Paper Wasp Nest – Now What?
Fri, Nov 28, 2008 at 12:55 PM
For almost two months now, I’ve been watching and photographing a paper wap nest in my back yard here in Hawthorne, California. It fell Thanksgiving Day from it’s location under a shelf in what we call “The Sanctuary”. Image 1 is of one of the wasps still on the nest at that time. I’m sure it’s in the genus Polistes, but it doesn’t look exactly like the photos of Polistes Dominulus I find posted on your site. Image 2 is what is left of the nest this morning, the day after Thansgiving. What is perplexing me is pictured in the third image I’ve attached. There are a bunch of these wasps congregating at the exact spot where the nest was originally. What are they doing?
We believe your Paper Wasps are Polistes aurifer, named the Golden Polistes by Charles Hogue who at the time his book, Insects of the Los Angeles Basin was reprinted in 1993, still considered this to be a subspecies of Polistes fuscatus. BugGuide does consider it to be a separate Western species. You didn’t indicate what caused the nest to fall. We suspect it was the recent deluge and winds in Southern California just before Thanksgiving.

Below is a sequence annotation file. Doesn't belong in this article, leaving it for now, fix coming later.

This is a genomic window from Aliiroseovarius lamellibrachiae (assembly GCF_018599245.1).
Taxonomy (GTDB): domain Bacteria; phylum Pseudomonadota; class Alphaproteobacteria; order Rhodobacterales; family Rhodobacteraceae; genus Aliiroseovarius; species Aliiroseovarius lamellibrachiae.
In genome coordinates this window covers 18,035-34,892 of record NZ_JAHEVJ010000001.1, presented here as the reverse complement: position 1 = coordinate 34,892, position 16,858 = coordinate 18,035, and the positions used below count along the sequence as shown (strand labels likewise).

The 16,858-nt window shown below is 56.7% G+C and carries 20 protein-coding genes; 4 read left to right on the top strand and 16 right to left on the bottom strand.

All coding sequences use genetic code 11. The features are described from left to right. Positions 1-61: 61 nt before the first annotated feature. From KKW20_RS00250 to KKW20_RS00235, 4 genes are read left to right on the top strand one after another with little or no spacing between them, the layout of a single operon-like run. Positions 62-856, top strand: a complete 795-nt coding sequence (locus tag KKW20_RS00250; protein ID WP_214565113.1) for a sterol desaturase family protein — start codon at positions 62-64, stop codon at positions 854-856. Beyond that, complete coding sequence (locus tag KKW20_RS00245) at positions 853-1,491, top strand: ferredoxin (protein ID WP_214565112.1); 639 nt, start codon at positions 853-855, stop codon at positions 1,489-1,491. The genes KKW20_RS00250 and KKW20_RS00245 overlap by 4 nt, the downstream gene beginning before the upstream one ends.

According to Hogue: “The umbrella-shaped nests, which are made of a peper-like substance similar to that produced by the Yellow Jacket, are composed of a single layer of cells and attached by a short stem to the underside of overhanging surfaces (eaves or fence rails, for example). Adult wasps gather caterpillars, which they skin and chew before feeding them to the grub-like larvae developing in the cells.” The reason the wasps have congregated around the nest site is that for the past few months, they have been in the habit if returning to the nest. Much like people who have “lost everything” in a fire or other disaster, if the site is still attractive, your wasps may choose to rebuild in the same location.